At the start of the 1970´s, in an individual exhibition of her paintings, Gisella showed her first tapestry using the technique of Gobelins, a figurative tapestry which represents the Basílica e Jardim da Estrela (the Estrela Church and Garden) in Lisbon. In Portugal, most of the artists sent their paintings to be transposed into tapestries in manufactures as is the example of the Manufactura de Tapeçaria de Portalegre. With her knowledge of drawing and weaving, Gisella Santi was able to prepare her own tapestry cartoons which enabled her to transpose her paintings into tapestry, she acquired a vertical loom and started weaving tapestries, emphasising one of the characteristics of the artists of that time: the fact that they were creators (drawing/painting) as well as executants (weaving tapestries).
In 1974, the “Carnation Revolution” overthrew the Portuguese dictatorial regime and there was a lower demand for restoration work, so Gisella started teaching tapestry and weaving. In 1975, with the support of the Portuguese Department for Culture, she starts organising weaving courses in IADE (Faculty of Design, Technology and Communication, Lisbon) and in Condeixa (town in the centre region of Portugal) where she used to stay at a friend´s house, the Cape Verdian ceramic artist Leão Lopes. Later, and due to this friendship, Gisella organised a tapestry course in Cape Verde.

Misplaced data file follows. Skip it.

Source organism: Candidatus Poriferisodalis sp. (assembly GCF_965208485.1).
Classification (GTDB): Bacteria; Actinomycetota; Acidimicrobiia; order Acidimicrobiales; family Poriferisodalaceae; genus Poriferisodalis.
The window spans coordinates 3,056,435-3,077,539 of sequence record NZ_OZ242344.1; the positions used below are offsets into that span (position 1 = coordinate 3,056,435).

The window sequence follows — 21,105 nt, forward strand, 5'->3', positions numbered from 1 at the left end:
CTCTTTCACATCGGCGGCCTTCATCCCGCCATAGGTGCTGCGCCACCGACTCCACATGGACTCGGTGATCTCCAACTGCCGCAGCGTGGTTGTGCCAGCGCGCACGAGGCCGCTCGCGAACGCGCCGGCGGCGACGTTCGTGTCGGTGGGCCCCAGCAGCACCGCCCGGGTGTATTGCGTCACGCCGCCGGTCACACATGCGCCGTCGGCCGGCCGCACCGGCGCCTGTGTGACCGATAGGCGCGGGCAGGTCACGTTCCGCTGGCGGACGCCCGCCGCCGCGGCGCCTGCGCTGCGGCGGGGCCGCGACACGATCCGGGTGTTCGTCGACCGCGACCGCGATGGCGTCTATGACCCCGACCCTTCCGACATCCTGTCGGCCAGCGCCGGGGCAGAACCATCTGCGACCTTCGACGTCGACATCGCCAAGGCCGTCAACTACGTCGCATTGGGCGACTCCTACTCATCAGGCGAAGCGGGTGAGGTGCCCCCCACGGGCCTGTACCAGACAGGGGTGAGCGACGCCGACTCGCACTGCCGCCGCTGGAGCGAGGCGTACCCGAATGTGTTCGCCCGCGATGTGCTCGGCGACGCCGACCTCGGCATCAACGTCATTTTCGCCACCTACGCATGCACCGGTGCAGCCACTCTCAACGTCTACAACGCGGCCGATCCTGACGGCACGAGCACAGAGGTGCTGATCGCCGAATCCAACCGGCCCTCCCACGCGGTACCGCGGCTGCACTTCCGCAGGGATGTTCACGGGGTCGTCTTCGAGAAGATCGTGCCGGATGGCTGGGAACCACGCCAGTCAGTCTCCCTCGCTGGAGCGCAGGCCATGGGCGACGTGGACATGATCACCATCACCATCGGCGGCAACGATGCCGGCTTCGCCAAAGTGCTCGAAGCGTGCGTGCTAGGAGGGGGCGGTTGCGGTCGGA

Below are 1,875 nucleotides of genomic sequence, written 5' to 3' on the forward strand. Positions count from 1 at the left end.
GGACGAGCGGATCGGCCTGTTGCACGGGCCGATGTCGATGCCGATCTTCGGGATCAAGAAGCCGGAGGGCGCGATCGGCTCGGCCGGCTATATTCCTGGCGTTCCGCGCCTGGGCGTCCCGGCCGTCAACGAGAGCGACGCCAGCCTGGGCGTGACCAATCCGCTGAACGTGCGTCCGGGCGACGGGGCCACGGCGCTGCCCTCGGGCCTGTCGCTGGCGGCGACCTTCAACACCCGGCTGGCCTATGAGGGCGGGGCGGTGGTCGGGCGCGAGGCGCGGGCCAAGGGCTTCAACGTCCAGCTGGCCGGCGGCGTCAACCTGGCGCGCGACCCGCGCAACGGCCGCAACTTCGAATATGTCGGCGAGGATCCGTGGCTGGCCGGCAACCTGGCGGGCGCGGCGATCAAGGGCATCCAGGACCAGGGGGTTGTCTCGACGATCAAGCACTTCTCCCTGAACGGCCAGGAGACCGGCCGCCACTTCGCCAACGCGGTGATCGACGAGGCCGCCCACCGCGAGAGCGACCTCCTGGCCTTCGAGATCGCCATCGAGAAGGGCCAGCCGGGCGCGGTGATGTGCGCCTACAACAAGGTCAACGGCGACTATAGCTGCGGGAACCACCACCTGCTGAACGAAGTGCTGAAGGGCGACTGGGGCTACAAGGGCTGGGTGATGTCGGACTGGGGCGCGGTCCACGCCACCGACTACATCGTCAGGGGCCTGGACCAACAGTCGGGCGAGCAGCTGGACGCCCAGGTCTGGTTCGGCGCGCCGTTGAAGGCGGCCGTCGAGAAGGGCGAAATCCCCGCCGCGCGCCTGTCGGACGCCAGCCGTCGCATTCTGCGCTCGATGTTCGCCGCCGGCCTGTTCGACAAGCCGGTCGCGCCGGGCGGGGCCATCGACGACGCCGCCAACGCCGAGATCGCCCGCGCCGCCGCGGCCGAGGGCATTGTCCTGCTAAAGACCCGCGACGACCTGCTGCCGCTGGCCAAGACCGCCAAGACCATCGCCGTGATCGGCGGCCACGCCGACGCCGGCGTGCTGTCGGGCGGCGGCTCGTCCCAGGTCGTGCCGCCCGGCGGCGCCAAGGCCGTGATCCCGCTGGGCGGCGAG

Gradually the restoration studio became a weaving and tapestry studio-school where, besides producing her own textile objects, Gisella also welcomed artists who wished to learn the art of weaving and to develop their own projects.
In 1975, she also founded the tapestry cooperative ARA with Flávia Monsaraz, which closed two years later. In 1978, she founded the Grupo 345 de Tapeçaria Portuguesa (group of Portuguese tapestry artists) which included some of the textile artists who frequented her studio. At the same time, Gisella started teaching tapestry technology at the Escola António Arroio (Portuguese Art School, Lisbon).
In the same year, the Fundação Calouste Gulbenkian (Portuguese Foundation) presented the 8th Lausanne Tapestry Biennial, among others, the following renowned contemporary textile artists took part: Magdalena Abakanovicz, Jagoda Buic, Elsi Giauque, Ritzi e Peter Jacobi, Aurelia Muñoz, Olga Amaral, Lia Cook and Sheila Hicks.
Originally associated with traditional tapestry, Gisella started creating three-dimensional objects, using conventional and unconventional materials, in a continuous exploration of shapes, textures and colours. However, she never stopped using traditional techniques, sometimes she would use the technique of Gobelins, almost as if she wished to refocus on the precision that this technique requires.
Besides being a textile artist, Gisella also played a fundamental role in the Grupo 345 which organised a series of exhibitions, in Portugal and abroad. Through these events, textile art has gained recognition among other forms of art, namely painting.
Thus, “Pintar com os fios” (Painting with threads) does not aim to compare tapestry to painting. On the contrary, it aims to illustrate metaphorically the joy that Gisella felt when, firstly, she was preparing her tapestry cartoons and afterwards when she was working on the loom intertwining threads with her fingers to weave her paintings, in a dialogue of opportunities and choices that remind us of the dialogue we have with life.